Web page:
Chinese star anise (Illicium verum)


Jaimie Sweetman is Head Gardener of the Edible Forest located on the Yarra Valley Estate in Dixons Creek. There are regular tours of the Edible Forest, often led by Jaimie – read more and book your place on a future tour.

[Editor: Chinese star anise is a spice is used in Indian, Chinese and other Asian cuisines. It is also used in the French recipe of mulled wine and in the liqueur Galliano. It contains anethole, the same compound that gives the unrelated anise its flavour, and can be used as a less expensive substitute for anise in baking. Star anise oil is a highly fragrant oil used in some perfumery, soaps, toothpastes, mouthwashes and skin creams.]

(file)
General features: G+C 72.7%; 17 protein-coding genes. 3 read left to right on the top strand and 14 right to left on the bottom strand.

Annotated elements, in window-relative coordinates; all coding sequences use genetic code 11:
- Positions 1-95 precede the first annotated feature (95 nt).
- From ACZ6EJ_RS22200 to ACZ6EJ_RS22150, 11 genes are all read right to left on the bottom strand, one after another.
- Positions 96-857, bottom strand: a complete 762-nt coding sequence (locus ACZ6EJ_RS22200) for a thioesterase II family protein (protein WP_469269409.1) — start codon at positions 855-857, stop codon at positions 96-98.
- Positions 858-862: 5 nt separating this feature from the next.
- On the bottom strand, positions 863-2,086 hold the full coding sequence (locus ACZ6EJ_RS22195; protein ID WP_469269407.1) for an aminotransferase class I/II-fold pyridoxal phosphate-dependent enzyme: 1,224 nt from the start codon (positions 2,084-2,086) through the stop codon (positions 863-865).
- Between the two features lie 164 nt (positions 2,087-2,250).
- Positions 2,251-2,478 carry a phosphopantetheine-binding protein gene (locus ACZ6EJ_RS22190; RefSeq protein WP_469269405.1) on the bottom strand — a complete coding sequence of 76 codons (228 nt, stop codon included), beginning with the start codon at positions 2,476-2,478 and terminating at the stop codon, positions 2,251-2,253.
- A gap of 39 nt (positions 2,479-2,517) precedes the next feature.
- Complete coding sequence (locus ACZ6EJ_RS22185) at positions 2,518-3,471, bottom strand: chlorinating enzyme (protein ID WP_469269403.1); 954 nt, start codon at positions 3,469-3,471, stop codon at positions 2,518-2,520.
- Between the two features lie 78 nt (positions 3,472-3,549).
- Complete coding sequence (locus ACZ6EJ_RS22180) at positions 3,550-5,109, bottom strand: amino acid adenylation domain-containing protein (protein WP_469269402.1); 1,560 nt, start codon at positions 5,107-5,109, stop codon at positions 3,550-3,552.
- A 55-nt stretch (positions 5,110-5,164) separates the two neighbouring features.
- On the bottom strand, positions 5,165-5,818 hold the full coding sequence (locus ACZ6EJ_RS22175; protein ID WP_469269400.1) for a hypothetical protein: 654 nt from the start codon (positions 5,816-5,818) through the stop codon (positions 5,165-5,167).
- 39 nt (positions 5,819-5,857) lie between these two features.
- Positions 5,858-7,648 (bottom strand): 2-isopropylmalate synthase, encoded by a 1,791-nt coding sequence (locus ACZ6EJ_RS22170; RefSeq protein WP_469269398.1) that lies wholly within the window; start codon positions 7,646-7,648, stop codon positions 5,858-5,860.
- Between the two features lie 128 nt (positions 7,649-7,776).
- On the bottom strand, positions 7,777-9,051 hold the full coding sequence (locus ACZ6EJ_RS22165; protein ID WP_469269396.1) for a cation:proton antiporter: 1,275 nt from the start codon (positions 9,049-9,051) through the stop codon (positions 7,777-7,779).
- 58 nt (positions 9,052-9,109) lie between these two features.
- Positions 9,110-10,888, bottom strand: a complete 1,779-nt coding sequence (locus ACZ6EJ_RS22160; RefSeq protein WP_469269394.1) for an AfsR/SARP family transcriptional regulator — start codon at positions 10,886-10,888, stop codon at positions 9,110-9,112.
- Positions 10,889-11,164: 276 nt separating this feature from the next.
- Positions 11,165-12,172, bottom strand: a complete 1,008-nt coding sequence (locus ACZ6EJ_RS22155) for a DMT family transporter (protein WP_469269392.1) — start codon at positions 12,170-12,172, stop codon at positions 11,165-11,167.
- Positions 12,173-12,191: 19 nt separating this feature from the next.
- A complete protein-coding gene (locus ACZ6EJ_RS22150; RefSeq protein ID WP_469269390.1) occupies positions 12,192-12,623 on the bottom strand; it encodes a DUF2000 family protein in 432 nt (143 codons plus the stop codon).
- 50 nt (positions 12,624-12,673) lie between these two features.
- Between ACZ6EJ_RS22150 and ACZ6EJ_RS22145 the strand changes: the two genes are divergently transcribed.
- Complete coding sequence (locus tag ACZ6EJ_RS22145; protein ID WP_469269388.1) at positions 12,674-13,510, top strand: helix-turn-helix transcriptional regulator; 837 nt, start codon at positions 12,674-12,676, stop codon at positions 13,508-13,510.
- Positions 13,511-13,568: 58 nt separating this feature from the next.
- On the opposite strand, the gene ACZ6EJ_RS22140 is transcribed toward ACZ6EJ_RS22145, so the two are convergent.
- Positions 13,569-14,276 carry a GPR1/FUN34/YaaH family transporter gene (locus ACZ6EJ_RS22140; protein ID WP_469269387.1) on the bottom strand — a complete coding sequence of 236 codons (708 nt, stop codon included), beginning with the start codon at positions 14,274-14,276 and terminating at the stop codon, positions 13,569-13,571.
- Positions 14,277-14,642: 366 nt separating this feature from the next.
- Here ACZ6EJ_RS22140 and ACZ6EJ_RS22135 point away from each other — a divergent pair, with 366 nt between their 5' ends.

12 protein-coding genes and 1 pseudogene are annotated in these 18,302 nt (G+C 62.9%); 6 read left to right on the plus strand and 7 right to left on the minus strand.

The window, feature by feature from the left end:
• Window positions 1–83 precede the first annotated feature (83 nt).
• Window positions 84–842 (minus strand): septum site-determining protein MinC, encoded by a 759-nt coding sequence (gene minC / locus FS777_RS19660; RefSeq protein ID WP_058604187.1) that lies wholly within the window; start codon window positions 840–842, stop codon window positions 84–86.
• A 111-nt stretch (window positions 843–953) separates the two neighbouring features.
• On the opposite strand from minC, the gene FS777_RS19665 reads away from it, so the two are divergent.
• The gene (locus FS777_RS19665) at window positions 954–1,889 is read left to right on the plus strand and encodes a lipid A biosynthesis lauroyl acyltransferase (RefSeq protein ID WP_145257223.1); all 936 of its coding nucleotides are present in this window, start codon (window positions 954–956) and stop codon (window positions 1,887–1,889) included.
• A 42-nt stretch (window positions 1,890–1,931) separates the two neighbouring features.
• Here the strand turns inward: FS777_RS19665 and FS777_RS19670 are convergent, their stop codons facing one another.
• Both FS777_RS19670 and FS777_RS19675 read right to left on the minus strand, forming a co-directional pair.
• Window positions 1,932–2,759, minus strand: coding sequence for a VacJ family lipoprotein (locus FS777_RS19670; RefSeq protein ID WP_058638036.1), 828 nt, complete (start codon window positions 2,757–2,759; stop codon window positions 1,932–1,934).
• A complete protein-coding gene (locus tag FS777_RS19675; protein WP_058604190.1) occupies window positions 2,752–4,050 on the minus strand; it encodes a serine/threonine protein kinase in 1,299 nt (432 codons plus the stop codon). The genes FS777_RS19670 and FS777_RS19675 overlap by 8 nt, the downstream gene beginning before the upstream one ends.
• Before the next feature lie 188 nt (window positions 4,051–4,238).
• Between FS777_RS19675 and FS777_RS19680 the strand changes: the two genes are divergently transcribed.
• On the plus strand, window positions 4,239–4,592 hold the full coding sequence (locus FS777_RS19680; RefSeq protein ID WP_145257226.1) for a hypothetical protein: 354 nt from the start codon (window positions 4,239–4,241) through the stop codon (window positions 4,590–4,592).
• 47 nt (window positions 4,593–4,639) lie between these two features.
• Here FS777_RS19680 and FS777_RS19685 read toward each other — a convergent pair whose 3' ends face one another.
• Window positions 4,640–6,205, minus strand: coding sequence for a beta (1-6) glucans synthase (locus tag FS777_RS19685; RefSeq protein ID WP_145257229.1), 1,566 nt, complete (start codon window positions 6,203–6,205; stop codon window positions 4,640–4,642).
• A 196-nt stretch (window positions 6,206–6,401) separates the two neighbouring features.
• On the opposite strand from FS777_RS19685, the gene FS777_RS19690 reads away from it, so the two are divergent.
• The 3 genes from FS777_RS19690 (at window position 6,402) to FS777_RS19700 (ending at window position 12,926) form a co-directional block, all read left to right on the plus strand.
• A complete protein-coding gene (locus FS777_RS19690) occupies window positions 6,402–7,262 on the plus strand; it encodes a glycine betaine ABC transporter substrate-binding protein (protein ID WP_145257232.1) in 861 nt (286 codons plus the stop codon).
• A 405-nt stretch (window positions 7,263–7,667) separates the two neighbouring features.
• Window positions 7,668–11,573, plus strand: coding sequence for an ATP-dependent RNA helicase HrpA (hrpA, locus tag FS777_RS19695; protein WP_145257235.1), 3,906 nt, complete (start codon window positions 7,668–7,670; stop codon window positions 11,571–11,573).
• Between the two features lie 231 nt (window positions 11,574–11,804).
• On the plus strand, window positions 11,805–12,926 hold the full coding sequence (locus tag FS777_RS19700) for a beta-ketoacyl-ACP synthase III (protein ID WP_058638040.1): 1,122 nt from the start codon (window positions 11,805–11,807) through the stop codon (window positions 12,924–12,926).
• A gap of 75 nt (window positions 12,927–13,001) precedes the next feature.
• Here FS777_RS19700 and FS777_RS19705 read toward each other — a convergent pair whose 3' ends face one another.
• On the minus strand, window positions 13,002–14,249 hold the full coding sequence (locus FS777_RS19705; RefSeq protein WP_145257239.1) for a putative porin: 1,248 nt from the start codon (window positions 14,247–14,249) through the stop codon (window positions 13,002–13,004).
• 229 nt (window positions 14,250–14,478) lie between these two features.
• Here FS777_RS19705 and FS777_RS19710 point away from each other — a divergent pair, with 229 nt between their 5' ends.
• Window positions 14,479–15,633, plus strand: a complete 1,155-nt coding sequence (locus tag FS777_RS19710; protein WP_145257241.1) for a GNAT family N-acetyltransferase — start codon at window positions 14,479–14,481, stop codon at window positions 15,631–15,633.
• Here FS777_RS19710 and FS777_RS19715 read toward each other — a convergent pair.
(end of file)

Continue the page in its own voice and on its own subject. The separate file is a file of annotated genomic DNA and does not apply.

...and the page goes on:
In our hunt for unusual plants, we found a Chinese star anise plant. It is a frost tender, sub-tropical plant, so we have ours in a position which is protected from winds and gets dappled afternoon sun. Although this area still gets cold, our hope is that all the plants (which include Davison’s plums, canna lilies, cold temperature paw paws, aniseed myrtles and hazelnuts) will eventually protect each other and help create more humidity over time.

Originating from China down to Vietnam, you have probably used or seen the star-like seed pods of the Chinese star anise. It has an anise perfume and taste but it is the star-like seed pods that are most often used. It can take up to 7 years for them to start producing pods.

The tree is evergreen and can get up to 6 metres high and 3 meters wide in optimal conditions. It can also be hedged back to form a scented hedge.

It is the dried star seed pods that are harvested.

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